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updated: 10/3/2012 10:55 PM

In West Chicago, a quiet, somber view of the first presidential debate

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  • The West Chicago library hosts a presidential debate streaming party on Wednesday.

       The West Chicago library hosts a presidential debate streaming party on Wednesday.
    Mark Black | Staff Photographer

  • The West Chicago library hosts a presidential debate streaming party on Wednesday.

       The West Chicago library hosts a presidential debate streaming party on Wednesday.
    Mark Black | Staff Photographer

  • Only a small group of people attended the West Chicago library's presidential debate streaming party on Wednesday. Many said their minds had already been made up on whom to vote for.

       Only a small group of people attended the West Chicago library's presidential debate streaming party on Wednesday. Many said their minds had already been made up on whom to vote for.
    Mark Black | Staff Photographer

 
 

In a room set up to seat 40, nine people sat, for the West Chicago Library's viewing party of the first presidential debate Wednesday evening.

Patriotic napkins, bottles of water, and bags of unopened chips sat largely untouched, as attendees spaced out, stretched out, and stared somberly at the projection screen, as the debate streamed live online from the University of Denver. One gentleman periodically closed his eyes and checked his watch.

The mood was far different from four years ago, when groups across the suburbs hosted viewing parties as President Barack Obama, then a junior U.S. senator, made a historic bid for office after claiming the Democratic Party's nomination.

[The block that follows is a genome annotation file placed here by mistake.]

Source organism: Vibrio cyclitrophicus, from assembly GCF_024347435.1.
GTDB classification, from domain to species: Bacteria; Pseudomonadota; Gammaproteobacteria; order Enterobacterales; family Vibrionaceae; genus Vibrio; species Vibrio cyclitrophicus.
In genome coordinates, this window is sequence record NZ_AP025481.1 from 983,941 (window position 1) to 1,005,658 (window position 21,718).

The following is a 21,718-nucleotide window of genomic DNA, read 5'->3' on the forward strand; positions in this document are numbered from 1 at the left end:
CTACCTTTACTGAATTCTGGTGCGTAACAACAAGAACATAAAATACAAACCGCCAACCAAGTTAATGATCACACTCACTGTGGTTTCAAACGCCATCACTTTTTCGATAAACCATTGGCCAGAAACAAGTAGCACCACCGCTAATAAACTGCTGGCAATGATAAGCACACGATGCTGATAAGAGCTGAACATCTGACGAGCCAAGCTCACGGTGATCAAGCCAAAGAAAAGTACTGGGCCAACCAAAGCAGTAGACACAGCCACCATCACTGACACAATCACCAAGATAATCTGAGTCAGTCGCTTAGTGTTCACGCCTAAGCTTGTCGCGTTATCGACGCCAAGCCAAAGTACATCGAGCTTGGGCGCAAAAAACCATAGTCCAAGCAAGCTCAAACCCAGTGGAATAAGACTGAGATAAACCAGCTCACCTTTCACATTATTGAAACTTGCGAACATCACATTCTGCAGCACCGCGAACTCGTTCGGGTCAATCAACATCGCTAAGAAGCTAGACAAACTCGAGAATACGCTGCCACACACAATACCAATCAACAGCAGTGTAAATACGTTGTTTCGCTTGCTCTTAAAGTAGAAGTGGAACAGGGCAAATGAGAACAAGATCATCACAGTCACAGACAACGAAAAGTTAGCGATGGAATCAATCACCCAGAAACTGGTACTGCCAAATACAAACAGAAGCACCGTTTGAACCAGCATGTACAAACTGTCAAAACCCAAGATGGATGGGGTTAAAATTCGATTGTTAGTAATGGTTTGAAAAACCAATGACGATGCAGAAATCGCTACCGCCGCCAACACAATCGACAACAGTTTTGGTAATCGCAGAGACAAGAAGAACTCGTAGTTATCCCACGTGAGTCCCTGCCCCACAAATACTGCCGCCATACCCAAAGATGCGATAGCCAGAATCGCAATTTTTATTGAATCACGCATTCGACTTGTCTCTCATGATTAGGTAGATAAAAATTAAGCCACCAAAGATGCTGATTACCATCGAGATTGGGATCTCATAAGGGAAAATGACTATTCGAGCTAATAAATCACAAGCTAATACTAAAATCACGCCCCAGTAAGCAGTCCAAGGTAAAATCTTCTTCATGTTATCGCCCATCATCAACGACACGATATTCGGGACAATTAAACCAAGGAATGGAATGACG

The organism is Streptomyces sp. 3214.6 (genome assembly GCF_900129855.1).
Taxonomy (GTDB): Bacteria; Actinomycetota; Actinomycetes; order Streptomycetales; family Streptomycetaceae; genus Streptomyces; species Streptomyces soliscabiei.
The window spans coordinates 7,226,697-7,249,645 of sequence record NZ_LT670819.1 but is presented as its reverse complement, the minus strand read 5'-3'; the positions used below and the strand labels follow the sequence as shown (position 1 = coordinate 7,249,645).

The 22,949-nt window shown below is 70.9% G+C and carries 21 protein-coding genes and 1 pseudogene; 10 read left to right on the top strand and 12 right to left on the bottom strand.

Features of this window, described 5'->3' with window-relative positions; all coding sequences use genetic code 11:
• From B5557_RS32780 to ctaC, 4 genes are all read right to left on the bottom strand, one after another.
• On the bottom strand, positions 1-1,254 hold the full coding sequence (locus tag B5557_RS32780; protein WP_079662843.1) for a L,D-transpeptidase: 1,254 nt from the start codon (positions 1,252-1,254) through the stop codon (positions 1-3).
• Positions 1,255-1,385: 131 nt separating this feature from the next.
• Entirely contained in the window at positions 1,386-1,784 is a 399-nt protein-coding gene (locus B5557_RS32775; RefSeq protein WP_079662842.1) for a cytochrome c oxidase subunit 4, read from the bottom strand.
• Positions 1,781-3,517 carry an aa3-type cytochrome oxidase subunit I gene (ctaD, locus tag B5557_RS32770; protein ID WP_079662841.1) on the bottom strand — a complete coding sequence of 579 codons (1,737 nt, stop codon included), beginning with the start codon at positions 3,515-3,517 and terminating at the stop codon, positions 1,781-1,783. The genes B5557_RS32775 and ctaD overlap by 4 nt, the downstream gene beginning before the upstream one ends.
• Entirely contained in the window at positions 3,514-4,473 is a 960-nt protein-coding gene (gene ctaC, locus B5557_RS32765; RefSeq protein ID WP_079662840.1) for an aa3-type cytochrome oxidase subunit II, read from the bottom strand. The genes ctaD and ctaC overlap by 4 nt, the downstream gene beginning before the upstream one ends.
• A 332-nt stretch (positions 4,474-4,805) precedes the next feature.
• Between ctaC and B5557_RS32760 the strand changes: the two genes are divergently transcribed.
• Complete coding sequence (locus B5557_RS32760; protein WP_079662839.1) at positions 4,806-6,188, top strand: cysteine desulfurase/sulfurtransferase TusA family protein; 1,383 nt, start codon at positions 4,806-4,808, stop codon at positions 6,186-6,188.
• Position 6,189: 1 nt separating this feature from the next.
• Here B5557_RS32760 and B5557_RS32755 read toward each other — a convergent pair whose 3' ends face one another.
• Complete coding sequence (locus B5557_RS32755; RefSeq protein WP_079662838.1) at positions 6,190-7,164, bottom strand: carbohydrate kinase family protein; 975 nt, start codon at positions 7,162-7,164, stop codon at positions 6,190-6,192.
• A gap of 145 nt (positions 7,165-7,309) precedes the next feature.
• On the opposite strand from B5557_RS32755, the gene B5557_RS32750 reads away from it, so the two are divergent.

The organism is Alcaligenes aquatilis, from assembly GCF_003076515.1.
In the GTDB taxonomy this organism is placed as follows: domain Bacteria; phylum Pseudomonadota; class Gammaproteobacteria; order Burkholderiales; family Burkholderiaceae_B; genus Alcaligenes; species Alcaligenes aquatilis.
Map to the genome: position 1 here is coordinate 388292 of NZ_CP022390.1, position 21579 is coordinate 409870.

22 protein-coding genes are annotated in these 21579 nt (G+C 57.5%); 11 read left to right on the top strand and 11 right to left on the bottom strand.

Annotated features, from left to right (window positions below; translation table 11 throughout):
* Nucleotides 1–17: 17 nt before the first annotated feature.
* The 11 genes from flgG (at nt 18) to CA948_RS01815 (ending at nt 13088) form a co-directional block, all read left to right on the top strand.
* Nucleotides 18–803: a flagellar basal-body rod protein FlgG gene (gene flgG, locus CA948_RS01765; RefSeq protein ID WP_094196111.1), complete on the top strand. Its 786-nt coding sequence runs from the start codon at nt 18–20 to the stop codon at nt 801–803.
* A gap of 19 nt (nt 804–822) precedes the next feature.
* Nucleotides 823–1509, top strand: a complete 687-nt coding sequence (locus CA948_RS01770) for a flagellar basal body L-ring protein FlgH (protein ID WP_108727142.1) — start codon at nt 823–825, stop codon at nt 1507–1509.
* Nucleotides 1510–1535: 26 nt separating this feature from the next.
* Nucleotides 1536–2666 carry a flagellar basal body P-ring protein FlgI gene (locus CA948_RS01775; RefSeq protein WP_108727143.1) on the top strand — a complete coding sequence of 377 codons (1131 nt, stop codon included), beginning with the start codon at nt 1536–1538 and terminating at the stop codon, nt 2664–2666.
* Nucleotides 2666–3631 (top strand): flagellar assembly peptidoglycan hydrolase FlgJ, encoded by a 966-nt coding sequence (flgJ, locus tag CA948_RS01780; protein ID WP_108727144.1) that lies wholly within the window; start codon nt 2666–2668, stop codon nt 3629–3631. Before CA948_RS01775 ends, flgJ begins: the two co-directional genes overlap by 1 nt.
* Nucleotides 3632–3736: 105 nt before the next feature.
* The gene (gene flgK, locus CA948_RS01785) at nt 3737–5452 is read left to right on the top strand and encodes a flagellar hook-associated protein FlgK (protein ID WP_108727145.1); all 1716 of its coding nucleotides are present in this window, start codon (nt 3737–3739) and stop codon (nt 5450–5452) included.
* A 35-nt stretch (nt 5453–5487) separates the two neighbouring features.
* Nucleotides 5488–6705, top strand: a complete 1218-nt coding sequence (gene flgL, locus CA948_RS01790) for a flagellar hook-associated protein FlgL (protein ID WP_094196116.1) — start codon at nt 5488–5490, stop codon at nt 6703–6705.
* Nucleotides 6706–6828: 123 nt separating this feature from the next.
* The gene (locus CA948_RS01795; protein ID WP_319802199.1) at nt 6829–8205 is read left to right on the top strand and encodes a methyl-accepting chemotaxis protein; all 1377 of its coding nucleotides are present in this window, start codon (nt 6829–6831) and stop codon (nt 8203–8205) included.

Since then, the jobless rate in the area has hovered between 9 and 10 percent. Home foreclosures have continued to dot streets across Cook, Kane, DuPage, Lake and McHenry counties.

Congress, has been riddled with partisan gridlock, with escalating debt and government programs, including Medicare, stand on the brink of insolvency.

Wherein any sortof "fault" might lie, attendees agreed, problems persist that make this election between Obama and Republican nominee Mitt Romney a crucial one.

Jazmine Larry and Tatiana Jackson, both 16-year-old juniors at West Chicago High School, came to the debate for extra credit for a government class.

Jackson said her mother has been out of work for over a year, actively looking but having no luck at netting a job. Both girls, who are beginning to look at colleges, say they're nervous about the possibility of escalating taxes and reduction to financial aid.

As African-Americans, they acknowledged the historic nature of Obama's first win.

This time, around, Larry said, "I just think he's the better candidate."

Rhonda Tyus Johnson acknowledged that the economy is driving the election, but described "family values" -- traditional marriage between a man and a woman and parental rights -- as the driving force behind her vote.

While she supported other candidates in the Republican primary, Tyus Johnson said, Romney quickly proved he had the "momentum" to go head to head with Obama.

As the candidates tussled over financial regulation, health care reform, and the role of government, the weeks of coaching and preparation for the two candidates were not lost on the room.

Quiet chuckles were emitted when Romney told Obama that he was "entitled to his own plane and his own house but not his own facts," and Obama, in turn, told Romney he would have a "busy first day" if elected, repealing health care and working with lawmakers on both sides of the aisle.

Ron Fousek -- an Obama supporter -- said his mind wasn't changed by the hour and a half debate, noting the candidates "don't answer the questions. They use them to expand on their political points." Still, he said, he'll keep watching, hoping the president will push Romney to reveal a more detailed economic plan.

Two more debates -- one at Hofstra University in New York Oct. 16 and another at Lynn University in Boca Raton, Fla. Oct. 22 -- remain.

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